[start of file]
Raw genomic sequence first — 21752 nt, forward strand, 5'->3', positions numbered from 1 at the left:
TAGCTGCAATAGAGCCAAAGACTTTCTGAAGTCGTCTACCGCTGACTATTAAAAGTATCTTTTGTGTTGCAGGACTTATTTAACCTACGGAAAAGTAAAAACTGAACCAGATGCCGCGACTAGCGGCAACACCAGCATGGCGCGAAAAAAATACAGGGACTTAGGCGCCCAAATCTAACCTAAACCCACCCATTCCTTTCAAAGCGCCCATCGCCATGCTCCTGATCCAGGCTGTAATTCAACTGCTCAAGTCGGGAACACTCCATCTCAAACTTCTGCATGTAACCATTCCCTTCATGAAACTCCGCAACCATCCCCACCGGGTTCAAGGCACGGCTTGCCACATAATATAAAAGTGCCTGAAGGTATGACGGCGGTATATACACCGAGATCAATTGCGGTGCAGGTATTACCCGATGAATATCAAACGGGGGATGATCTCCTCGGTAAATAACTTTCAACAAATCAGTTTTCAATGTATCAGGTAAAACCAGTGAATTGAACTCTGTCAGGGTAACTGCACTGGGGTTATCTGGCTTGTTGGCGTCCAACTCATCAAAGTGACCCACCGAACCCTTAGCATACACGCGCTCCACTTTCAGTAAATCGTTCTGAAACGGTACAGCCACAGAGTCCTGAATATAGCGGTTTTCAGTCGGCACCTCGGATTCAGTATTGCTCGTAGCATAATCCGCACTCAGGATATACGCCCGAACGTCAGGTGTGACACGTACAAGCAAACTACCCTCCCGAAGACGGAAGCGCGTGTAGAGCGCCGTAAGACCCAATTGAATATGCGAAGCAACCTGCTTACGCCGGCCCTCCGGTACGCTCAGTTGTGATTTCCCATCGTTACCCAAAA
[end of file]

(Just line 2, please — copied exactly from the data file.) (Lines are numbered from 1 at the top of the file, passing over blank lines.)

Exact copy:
TAGCTGCAATAGAGCCAAAGACTTTCTGAAGTCGTCTACCGCTGACTATTAAAAGTATCTTTTGTGTTGCAGGACTTATTTAACCTACGGAAAAGTAAAAACTGAACCAGATGCCGCGACTAGCGGCAACACCAGCATGGCGCGAAAAAAATACAGGGACTTAGGCGCCCAAATCTAACCTAAACCCACCCATTCCTTTCAAAGCGCCCATCGCCATGCTCCTGATCCAGGCTGTAATTCAACTGCTCAAGTCGGGAACACTCCATCTCAAACTTCTGCATGTAACCATTCCCTTCATGAAACTCCGCAACCATCCCCACCGGGTTCAAGGCACGGCTTGCCACATAATATAAAAGTGCCTGAAGGTATGACGGCGGTATATACACCGAGATCAATTGCGGTGCAGGTATTACCCGATGAATATCAAACGGGGGATGATCTCCTCGGTAAATAACTTTCAACAAATCAGTTTTCAATGTATCAGGTAAAACCAGTGAATTGAACTCTGTCAGGGTAACTGCACTGGGGTTATCTGGCTTGTTGGCGTCCAACTCATCAAAGTGACCCACCGAACCCTTAGCATACACGCGCTCCACTTTCAGTAAATCGTTCTGAAACGGTACAGCCACAGAGTCCTGAATATAGCGGTTTTCAGTCGGCACCTCGGATTCAGTATTGCTCGTAGCATAATCCGCACTCAGGATATACGCCCGAACGTCAGGTGTGACACGTACAAGCAAACTACCCTCCCGAAGACGGAAGCGCGTGTAGAGCGCCGTAAGACCCAATTGAATATGCGAAGCAACCTGCTTACGCCGGCCCTCCGGTACGCTCAGTTGTGATTTCCCATCGTTACCCAAAA